To learn more about the difference between dentists and orthodontists, or to schedule an initial consultation with Dr. John L. Studer and Dr. William M. Reeves, please give our team at Brenham Orthodontics a call at our convenient Brenham, TX office.

Eating and In-Ovation®

December 15th, 2015

You want a beautiful smile that you feel proud of, but you’re not eager to give up your favorite foods for a few years during treatment with braces. If that describes you, In-Ovation self-ligating braces may be worth considering. Since treatment times with In-Ovation are significantly shorter than with traditional braces, you can get back to eating all your favorite foods much faster.

One of the challenging parts about getting braces is not being able to fit in. Traditional metal braces stand out in a crowd, but In-Ovation braces are smaller and have a lower profile, making them much more discreet. While you'll have to give up some foods, especially anything hard or crunchy, it won't be forever.

A Generally Healthy Diet

When life gets hectic, it’s easy to forget about your diet. That’s a mistake you don’t want to make while you’re getting your teeth straightened. Even though you’re working on obtaining a beautiful smile with In-Ovation, you need to eat a healthy diet so that your oral and overall health stay good. For example, consume plenty of calcium, such as from low-fat dairy products, to support strong bones and healthy teeth.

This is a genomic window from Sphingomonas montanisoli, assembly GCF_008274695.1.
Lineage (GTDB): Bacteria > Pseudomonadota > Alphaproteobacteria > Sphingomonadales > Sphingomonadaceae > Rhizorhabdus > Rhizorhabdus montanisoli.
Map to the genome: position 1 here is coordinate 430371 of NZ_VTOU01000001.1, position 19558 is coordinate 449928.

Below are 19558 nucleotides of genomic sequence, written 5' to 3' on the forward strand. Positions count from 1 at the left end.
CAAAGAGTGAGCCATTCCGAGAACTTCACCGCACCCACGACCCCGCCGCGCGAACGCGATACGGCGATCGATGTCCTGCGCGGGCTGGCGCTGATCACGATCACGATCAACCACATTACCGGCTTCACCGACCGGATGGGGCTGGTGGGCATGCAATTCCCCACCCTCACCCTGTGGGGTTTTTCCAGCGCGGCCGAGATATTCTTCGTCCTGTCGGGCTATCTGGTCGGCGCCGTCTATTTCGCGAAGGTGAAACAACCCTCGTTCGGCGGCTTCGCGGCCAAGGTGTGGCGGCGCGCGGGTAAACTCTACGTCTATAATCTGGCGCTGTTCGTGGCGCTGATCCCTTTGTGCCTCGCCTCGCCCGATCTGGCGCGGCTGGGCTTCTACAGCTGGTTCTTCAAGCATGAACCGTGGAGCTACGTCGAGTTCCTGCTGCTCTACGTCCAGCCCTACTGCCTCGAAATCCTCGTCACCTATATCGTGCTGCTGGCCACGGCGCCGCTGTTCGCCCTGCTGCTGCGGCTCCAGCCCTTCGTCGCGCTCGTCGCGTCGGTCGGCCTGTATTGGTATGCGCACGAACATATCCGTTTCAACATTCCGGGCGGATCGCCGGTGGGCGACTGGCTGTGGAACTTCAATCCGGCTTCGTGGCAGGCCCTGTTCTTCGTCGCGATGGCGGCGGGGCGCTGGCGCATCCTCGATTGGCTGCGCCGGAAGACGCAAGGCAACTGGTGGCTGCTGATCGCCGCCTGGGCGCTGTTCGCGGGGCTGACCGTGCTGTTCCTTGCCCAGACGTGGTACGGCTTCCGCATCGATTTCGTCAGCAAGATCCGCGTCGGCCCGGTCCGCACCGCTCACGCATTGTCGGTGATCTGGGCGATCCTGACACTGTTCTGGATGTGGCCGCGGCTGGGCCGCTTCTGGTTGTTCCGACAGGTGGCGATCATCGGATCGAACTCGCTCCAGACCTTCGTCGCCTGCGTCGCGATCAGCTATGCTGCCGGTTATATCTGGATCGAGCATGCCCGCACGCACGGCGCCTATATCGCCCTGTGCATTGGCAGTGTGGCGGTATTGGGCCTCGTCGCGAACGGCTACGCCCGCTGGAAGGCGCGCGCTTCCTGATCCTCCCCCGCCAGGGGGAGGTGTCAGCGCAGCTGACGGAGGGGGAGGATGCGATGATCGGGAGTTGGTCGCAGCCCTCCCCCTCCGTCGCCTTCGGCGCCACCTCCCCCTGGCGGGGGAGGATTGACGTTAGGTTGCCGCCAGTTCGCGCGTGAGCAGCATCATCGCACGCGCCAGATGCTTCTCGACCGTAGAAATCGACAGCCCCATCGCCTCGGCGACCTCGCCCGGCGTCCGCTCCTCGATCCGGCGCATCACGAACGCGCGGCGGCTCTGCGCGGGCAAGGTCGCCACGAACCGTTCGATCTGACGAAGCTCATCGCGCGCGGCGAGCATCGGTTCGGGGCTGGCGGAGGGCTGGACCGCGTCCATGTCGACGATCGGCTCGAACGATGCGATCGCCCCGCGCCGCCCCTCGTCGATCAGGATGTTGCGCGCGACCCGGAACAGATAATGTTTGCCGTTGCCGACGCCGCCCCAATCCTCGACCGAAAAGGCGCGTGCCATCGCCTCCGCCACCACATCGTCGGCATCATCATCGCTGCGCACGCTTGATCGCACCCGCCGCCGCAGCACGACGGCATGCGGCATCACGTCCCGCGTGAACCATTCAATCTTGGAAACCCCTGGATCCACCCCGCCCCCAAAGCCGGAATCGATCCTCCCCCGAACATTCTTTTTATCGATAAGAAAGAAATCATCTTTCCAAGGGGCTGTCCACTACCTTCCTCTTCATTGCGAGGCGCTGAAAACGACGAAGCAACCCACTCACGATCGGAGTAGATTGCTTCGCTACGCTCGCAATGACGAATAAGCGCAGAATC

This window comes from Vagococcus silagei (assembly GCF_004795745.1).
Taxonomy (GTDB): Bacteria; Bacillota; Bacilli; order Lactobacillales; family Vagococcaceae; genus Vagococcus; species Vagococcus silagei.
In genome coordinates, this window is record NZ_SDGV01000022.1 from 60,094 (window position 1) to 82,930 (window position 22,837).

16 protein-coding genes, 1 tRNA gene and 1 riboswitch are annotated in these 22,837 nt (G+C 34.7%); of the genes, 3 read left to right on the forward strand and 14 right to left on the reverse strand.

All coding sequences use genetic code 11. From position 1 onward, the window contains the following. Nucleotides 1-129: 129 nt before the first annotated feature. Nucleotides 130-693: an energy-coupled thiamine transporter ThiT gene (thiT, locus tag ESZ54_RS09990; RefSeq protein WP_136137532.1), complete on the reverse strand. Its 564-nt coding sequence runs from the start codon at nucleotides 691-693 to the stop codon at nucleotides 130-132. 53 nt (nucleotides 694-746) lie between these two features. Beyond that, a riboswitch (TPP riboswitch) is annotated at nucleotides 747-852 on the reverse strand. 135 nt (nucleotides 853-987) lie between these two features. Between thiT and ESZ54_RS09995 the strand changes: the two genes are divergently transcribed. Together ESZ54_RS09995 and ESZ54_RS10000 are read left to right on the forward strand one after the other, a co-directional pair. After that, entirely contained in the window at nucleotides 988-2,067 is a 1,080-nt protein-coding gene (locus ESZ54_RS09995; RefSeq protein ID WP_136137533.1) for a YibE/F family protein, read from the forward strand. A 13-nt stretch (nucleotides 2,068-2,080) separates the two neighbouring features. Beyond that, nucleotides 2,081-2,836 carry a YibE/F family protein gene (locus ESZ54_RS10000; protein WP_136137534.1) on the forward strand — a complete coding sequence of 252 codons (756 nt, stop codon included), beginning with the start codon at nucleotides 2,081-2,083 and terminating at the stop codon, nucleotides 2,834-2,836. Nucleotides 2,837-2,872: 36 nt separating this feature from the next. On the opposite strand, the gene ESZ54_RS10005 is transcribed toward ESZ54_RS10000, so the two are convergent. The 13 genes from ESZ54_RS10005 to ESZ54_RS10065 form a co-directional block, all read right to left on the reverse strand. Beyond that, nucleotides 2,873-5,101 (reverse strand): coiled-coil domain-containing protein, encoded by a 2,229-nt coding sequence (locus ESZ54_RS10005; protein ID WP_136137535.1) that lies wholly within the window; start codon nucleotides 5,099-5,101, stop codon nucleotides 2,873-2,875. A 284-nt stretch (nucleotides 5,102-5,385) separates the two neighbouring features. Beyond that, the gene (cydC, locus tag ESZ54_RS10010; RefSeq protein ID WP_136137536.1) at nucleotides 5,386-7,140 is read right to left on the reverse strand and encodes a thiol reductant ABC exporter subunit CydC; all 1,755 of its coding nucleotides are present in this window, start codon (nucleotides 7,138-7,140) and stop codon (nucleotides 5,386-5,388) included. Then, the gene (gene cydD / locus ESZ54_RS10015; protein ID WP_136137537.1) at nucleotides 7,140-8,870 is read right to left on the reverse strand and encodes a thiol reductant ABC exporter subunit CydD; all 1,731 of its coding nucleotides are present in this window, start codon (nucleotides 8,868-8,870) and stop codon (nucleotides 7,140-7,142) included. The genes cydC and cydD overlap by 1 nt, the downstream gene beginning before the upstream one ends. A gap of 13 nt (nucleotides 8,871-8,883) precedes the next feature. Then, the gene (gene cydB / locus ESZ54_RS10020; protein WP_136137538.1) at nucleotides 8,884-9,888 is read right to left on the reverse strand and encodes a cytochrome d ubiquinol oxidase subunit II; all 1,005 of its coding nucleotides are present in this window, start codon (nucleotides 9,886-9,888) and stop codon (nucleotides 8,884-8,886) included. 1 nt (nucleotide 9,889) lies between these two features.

Timing Your Eating

Just like it is when you don’t have braces, it’s important to think about the times that you eat and drink when you have In-Ovation braces. When carbohydrates sit on your teeth for too long, bacteria in your mouth ferment them and produce acid that can wear away at your teeth and eventually cause tooth decay.

The following tips can help you avoid this problem:

  • Don’t eat hard candy or lollipops, since the sugar will be on your teeth for long periods of time.
  • Rinse your mouth out with water after you eat anything.
  • Brush your teeth after each meal.
  • Don’t drink sugary sodas, since the sugar will get all over your teeth.

Getting straighter teeth with In-Ovation is exciting, but you do have to take extra caution when eating, and make sure you take good care of your general oral health while you're at it. At least with In-Ovation's efficient self-ligating technology, you'll be back to eating popcorn and chewing gum in no time!